'Secret' agreements for running Citigroup and Bank of America

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Most investors in Citigroup (C) and Bank of America (BAC) probably assume that the relationships between the banks and regulators are fully disclosed. Well, think again.

Separate reports say that both financial firms have or will have confidential agreements with the government about how they can operate. The Wall Street Journal reports that "Bank of America Corp. is operating under a secret regulatory sanction that requires it to overhaul its board and address perceived problems with risk and liquidity management."

The newspaper writes that Citi and the FDIC are close to a "memorandum of understanding [that] gives banks a chance to work out their problems without the glare of outside attention."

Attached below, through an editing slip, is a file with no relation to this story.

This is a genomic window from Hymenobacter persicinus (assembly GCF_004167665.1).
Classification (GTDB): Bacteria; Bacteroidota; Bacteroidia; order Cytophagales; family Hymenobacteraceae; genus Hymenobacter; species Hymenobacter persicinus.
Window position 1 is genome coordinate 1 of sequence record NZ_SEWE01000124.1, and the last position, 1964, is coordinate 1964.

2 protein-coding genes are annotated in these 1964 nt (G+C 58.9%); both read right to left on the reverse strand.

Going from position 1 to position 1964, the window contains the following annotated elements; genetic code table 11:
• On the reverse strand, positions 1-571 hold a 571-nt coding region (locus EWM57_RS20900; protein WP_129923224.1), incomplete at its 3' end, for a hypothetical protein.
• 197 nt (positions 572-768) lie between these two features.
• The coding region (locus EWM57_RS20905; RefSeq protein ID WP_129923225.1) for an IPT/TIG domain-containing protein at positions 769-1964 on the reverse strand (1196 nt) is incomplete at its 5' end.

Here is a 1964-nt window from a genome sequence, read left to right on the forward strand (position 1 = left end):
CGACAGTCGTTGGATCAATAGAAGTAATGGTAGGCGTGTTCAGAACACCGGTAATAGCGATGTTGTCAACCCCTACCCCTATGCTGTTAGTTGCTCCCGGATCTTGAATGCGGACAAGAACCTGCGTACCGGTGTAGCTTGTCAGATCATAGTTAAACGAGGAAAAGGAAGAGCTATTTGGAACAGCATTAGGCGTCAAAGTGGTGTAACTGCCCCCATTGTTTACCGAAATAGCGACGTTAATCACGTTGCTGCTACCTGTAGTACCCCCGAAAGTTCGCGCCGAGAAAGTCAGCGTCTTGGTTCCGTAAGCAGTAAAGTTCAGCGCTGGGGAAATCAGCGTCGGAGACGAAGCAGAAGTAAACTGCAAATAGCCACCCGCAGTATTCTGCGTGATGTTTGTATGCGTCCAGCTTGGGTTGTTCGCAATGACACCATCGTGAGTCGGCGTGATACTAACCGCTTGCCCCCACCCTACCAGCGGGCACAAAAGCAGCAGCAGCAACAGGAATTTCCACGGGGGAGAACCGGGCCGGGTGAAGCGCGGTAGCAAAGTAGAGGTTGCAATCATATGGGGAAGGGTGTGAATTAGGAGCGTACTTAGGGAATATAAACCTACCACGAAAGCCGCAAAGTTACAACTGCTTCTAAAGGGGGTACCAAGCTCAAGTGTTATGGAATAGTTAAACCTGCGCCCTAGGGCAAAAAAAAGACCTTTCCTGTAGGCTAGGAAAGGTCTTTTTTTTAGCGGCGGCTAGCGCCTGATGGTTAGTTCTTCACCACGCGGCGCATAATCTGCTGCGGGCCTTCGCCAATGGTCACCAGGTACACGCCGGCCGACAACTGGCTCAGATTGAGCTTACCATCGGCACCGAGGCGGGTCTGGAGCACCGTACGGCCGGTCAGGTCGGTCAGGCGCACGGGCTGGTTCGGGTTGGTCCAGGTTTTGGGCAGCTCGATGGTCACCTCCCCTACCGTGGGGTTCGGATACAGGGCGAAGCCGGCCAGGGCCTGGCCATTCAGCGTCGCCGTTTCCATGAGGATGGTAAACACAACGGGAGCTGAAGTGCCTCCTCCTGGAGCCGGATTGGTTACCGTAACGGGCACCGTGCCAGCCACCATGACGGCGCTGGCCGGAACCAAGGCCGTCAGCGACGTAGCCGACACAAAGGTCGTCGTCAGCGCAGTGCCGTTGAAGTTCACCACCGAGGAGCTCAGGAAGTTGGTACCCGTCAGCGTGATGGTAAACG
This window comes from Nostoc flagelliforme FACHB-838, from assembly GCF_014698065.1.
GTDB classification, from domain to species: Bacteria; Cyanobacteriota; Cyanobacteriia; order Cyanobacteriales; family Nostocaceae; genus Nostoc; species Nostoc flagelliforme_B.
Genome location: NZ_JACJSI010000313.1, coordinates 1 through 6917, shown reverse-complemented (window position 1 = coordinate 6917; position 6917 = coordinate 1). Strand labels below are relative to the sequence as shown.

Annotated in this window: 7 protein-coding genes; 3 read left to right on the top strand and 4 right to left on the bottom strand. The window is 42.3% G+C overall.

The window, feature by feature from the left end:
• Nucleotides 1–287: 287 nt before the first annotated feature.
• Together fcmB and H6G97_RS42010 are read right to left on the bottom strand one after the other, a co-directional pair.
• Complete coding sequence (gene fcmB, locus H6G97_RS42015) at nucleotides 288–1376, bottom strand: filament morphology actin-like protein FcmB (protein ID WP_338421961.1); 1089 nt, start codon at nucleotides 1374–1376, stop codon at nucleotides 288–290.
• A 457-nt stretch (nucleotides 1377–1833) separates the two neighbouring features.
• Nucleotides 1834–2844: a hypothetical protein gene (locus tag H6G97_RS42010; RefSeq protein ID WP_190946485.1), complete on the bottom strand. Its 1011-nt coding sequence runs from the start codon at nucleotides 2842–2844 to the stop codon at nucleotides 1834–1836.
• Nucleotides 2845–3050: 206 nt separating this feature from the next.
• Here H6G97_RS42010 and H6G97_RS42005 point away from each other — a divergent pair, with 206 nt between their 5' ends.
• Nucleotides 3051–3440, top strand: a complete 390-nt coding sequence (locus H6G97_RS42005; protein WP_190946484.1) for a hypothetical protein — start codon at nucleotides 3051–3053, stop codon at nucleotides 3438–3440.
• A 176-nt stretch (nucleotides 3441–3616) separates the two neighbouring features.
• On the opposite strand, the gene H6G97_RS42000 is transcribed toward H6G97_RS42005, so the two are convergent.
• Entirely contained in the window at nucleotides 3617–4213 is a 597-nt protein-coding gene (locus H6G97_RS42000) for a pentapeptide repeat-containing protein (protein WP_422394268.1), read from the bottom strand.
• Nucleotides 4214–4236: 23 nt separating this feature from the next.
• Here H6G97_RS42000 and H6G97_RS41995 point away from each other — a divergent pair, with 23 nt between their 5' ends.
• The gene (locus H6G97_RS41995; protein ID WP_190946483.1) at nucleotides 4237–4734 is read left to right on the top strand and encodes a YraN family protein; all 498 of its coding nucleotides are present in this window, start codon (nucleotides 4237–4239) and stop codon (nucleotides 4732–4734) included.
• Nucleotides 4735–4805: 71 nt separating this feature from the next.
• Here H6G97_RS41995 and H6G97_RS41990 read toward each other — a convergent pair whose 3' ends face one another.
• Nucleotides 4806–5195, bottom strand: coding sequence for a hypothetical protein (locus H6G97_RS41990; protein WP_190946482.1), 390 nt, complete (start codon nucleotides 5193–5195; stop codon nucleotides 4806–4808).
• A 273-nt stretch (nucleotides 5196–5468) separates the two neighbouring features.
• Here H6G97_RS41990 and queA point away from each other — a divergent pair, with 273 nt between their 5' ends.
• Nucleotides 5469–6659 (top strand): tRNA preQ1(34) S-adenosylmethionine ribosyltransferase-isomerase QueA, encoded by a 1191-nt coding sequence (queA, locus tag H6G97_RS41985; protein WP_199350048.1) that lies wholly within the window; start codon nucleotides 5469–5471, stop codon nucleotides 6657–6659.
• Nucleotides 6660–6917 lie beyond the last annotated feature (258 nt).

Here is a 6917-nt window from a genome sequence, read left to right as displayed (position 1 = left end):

It is odd that the banks have not disclosed these deals to shareholders. They would certainly be considered "material" information, which could have an effect on stock value.

One of the most troubling things about bank regulations since the credit crisis is that public companies are being run in private rooms in Washington where management policy is dictated behind closed doors. The government may have made large investments in Citi and B of A to save the firms from collapse, but the banks still have public shareholders. And those shareholders have a right to know what significant measures the government has taken so that they can decide if they still want to hold the stocks.

Douglas A. McIntyre is an editor at 24/7 Wall St.

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